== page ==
ENGB03H3 Study Guide - Final Guide: Tenderly, Margaret Atwood, Unreliable Narrator

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8 Aug 2016
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ENGBA03H3
Nirojan Jeevanantham
Penelope, the Unreliable Narrator
In The Penelopiad, author Margaret Atwood presents Penelope as the narrator telling the story
of Odyssey from her perspective, while she awaits her husband to return form the Trojan War. Being
dead for a few millennium, Penelope portrays her story to the modern day reader and audience.
Throughout the context of the novel, Penelope emphasizes that she is a kind and clever girl, who has
remained faithful to her husband Odysseus, while he is off battling in the Trojan War. Penelope tells her
story, where she wants the reader to sympathize with her, that the facts and content she prevents is
truthful, and that the reader can trust and rely upon the character she informs the reader to be. The
definition of a reliable narrator is someone who speaks from a position of knowledge, truthfulness and
shows a strong strength of character, the ability to follow the moral standard they set for themselves.
After reading the text, and analyzing the content it is evident that Penelope lacks such heroic qualities.
The reader is presented with concrete evidence that magnifies how easily Penelope is persuaded into
dishonesty, her lack of knowledge and authority she displays and ultimately her flaws as a character
begins to contradict her own image and persona of herself.
A reliable narrator is someone that speaks from a position of knowledge and authority. The
character presents knowledgeable and factual information throughout the context, and makes powerful
impacts on the story and his or her presence can be felt by others in the context. Penelope describes
herself almost the exact opposite. Living in a misogynist world, she identifies herself as a fifteen year old
girl, who has reached the age of child bearing. Describing herself as a material object, whose sole
purpose is to give birth devalues her as a character, and ultimately indicates the minuscule authority she
has in the novel. The reader notices this when she states, “ A couple of maids were with me- they never
left me unattended, I was a risk until I was safely married, because who knew what upstart fortune
hunter might try to seduce me or seize me and try and run away with me ? ”(Atwood, 30) Analyzing this
quote, the reader questions Penelope’s power of authority. When Penelope states that she was never
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ENGBA03H3
Nirojan Jeevanantham
left unattended, the reader gets the impression that Penelope is still in the adolescent stage and is
someone who has not yet reached full adulthood or maturity. Furthermore, when she states that” she is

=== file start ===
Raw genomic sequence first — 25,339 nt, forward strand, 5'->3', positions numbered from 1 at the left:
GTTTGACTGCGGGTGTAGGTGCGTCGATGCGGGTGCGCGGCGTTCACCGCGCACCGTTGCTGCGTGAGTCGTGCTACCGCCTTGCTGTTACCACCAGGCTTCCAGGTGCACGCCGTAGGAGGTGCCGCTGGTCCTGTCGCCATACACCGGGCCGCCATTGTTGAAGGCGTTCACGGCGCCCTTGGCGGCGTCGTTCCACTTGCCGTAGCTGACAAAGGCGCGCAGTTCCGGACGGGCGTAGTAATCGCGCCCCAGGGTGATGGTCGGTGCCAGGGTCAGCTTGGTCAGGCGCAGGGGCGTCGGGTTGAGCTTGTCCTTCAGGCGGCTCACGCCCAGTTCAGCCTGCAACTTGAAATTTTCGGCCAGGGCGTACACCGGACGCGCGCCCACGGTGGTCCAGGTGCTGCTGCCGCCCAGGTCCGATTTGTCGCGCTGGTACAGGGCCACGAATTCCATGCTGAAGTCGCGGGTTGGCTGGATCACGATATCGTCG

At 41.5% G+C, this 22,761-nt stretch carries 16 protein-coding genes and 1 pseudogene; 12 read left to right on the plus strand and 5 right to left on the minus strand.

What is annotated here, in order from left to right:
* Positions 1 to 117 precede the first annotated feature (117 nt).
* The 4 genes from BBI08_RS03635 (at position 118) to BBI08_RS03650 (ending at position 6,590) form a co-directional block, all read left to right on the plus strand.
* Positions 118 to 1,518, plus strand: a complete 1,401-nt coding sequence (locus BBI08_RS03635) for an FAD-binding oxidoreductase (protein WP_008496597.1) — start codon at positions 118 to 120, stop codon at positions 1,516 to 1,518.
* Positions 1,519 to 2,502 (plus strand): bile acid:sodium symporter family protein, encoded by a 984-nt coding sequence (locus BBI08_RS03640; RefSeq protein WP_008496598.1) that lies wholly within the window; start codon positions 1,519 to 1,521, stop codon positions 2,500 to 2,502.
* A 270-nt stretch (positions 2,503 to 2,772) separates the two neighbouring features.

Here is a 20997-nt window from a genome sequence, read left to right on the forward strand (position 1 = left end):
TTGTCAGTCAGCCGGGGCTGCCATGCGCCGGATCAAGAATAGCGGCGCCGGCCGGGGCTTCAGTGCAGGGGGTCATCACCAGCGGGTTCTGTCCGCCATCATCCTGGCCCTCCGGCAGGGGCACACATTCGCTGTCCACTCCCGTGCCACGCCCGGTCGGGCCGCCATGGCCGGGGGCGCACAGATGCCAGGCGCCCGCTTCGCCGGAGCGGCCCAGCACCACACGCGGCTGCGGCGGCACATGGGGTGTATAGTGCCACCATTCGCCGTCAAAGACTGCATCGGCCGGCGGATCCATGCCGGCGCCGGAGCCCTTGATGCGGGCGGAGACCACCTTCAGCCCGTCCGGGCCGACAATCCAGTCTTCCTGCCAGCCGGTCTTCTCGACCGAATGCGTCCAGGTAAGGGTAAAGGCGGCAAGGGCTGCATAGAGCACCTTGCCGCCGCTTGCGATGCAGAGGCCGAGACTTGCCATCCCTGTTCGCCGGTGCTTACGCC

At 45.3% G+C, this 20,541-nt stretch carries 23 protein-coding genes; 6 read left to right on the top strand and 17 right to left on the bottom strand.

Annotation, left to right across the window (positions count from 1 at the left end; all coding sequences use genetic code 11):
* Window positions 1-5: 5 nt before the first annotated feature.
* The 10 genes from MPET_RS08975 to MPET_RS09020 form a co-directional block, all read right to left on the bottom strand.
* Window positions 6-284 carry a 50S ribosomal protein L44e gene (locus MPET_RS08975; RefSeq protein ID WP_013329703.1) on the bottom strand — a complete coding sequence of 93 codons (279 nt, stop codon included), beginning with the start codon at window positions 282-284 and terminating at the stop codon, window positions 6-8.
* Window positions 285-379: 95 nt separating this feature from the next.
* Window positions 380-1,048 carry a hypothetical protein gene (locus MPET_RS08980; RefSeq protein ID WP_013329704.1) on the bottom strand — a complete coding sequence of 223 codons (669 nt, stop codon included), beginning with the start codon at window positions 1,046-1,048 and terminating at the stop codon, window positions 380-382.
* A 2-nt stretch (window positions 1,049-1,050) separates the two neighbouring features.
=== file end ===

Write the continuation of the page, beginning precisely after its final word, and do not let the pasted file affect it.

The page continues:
a risk” almost implies that Penelope has no control of her actions or surroundings, and like an infant
needs constant watching, because she is a risk to herself. A narrator with authority and power does not
display these conspicuous flaws. In addition, Penelope is not a character that has garnered any respect
throughout the novel. Though it is mentioned that she is a clever individual, it seems to be the only
superlative the reader can trust about her. For a vast majority of the time, Penelope is always the
expense of a joke, or someone that is patronized and whose accomplishments or awards and diminished
or lowered in value. For instance, Penelope states “ She gave the patronizing smirk of someone who’d
has first glance at a less than delicious piece of sausage but had fastidiously rejected it. Indeed Odysseus
had been among the suitors for her hand, and like every other man on earth he’d desperately wanted to
win her. Now he was competing for what was at best only second prize.” (Atwood, 34) Interpreting this
quote, the reader is given an insight into how low a self-esteem Penelope has for herself which
ultimately diminishes the respect other have for her. By stating that Odysseus, picked her because Helen
in the end turned him down, stating at best she is second price further diminishes her value. The lack of
respect she carries for herself, how much she admires Helen diminishes her authority. In addition, she
states that Helen gave her patronizing smirk. The reader realizes that Penelope is not a figure with high
authority. It is almost ironic that her constant monitoring and supervision is done by her own maids, and
the very same maids laugh at her own expense. It would be difficult for any reader to rely upon
Penelope as a narrator, when it is clear that from the constant supervision and patronizing remarks that
Penelope does not display any authority in the novel.
Truthfulness is the embodiment of a reliable narrator. As a reliable narrator the reader hangs on
to every word the narrator speaks, and the context in which it is presented. However, Penelope has
given many evidence of how she is not a trust worthy narrator. For starters, on the first night after her
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